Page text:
Authors: Hormazabal, E


Cite As:
Hormazabal, E 2013, 'Bench berm design using probabilistic key block analysis', in PM Dight (ed.), Slope Stability 2013: Proceedings of the 2013 International Symposium on Slope Stability in Open Pit Mining and Civil Engineering, Australian Centre for Geomechanics, Perth, pp. 227-236,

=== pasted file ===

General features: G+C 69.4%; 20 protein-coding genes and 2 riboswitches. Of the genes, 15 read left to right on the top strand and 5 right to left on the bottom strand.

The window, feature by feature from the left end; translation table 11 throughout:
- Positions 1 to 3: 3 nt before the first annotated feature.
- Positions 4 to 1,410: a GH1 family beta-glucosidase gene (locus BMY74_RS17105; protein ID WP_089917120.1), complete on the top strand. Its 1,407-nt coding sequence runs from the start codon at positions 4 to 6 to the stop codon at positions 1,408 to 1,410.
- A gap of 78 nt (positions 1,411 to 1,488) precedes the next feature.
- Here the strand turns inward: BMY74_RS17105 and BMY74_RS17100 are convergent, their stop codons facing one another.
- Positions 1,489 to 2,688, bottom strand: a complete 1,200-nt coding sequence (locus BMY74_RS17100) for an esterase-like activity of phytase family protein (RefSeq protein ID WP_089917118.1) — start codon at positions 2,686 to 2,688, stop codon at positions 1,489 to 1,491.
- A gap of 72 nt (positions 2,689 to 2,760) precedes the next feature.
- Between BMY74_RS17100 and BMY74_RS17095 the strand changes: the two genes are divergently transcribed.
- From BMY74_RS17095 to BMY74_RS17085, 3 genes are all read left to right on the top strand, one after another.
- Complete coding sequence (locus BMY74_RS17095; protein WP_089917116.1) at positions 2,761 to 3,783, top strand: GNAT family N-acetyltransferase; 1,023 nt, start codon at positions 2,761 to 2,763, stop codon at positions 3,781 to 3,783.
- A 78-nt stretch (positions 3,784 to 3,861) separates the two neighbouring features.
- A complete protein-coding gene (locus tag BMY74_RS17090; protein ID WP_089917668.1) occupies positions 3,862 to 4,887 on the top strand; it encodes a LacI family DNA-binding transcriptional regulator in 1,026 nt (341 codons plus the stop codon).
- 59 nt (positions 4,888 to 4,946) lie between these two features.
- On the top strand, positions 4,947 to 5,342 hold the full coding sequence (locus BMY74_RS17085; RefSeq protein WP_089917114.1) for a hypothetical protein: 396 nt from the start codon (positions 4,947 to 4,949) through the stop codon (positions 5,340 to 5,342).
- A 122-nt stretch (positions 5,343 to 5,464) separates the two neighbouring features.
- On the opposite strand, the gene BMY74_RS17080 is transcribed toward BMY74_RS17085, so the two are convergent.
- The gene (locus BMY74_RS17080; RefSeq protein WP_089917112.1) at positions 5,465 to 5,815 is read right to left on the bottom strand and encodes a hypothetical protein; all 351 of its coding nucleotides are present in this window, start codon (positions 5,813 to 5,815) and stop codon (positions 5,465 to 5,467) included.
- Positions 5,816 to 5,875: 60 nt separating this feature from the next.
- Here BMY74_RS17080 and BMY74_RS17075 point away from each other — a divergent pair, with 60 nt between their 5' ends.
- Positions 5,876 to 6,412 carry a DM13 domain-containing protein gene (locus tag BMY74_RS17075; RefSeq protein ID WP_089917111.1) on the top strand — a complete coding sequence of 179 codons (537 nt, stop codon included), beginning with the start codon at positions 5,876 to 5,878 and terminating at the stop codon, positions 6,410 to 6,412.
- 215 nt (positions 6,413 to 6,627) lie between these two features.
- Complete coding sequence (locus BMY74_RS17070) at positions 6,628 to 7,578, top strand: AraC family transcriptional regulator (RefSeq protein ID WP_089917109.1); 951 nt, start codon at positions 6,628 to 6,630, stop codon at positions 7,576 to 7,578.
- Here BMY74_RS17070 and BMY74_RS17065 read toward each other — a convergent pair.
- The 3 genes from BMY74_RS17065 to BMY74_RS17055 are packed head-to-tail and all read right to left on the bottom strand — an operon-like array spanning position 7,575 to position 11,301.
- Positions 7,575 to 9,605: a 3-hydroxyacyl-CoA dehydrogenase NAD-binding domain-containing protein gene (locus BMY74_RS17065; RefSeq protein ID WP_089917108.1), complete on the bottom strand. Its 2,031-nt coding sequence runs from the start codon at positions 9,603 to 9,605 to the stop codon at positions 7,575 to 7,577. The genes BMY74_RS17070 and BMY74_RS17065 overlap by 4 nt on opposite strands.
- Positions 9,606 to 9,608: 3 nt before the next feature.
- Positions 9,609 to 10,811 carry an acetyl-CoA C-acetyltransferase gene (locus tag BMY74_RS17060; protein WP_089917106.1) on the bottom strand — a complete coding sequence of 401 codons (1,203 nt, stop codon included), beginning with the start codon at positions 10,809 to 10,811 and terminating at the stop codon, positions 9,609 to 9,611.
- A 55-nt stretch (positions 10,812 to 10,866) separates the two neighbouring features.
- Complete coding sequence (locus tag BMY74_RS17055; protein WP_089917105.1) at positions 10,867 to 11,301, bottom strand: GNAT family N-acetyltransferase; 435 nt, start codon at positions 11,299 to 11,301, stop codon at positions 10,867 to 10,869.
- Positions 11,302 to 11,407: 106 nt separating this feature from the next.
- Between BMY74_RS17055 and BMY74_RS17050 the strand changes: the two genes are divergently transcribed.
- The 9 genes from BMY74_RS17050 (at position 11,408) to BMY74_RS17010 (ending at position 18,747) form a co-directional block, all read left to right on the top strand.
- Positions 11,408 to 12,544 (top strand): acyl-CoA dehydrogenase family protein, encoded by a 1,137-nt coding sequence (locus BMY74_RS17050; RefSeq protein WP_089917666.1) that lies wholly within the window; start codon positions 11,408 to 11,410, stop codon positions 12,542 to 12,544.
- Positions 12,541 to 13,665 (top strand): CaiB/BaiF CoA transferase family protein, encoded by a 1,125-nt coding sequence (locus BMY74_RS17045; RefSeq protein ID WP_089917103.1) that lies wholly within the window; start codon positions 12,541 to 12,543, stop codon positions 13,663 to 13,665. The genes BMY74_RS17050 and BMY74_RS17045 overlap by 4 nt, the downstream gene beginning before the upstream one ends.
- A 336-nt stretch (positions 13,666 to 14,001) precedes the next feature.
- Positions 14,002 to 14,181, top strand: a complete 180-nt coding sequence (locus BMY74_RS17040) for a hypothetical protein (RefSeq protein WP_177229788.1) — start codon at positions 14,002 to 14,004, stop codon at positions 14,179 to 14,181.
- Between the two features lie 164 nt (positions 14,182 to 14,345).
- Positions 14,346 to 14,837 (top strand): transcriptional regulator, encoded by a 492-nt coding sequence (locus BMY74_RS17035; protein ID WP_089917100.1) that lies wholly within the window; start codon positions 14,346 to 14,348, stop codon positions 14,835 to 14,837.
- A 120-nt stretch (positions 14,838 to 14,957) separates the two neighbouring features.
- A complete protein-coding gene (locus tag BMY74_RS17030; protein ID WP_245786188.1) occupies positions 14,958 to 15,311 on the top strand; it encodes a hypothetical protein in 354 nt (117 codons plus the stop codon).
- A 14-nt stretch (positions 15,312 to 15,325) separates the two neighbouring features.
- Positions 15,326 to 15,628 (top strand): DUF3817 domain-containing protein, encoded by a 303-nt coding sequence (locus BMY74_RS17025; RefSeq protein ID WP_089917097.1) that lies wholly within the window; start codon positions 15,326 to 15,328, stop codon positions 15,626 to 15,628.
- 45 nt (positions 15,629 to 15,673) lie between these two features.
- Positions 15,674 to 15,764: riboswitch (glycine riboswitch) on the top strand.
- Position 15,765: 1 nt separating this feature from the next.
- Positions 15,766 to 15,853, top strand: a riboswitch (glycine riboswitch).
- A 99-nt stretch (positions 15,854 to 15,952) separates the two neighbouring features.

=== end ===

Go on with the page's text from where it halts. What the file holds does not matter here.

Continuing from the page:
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In operational open pit mines, large rock surfaces are exposed daily and hundreds or thousands of new discontinuities are exposed, all of which may results in the formation of unstable key blocks and wedges. It is impractical to attempt to map each discontinuity and carry out a stability analysis by the traditional kinematic analysis and wedge/planar failure analysis for each discontinuity mapped. The approach presented in this paper is to design the bench berm configuration in such a manner that sufficient key blocks and wedges will be analysed by probabilistic methods so that an acceptable level of safety is achieved. Geotechnical engineers therefore require a design tool which will allow them to evaluate the type and frequency of key blocks that may be formed and the effect of decreasing the bench angle or increasing the berm width on the probability of failure of the key blocks. This paper describes a computer program, SBlock in which a probabilistic method is applied to determine the potential key block dimensions, the back break and the berm width for given acceptability criteria. Also, two case histories of operational open pit mines are presented to validate the methodology and calibrate the results. It is concluded that a probabilistic approach is suitable for the evaluation and design of the bench berm configuration in situations where a large numbers of discontinuities are exposed in the operational open pit benches.

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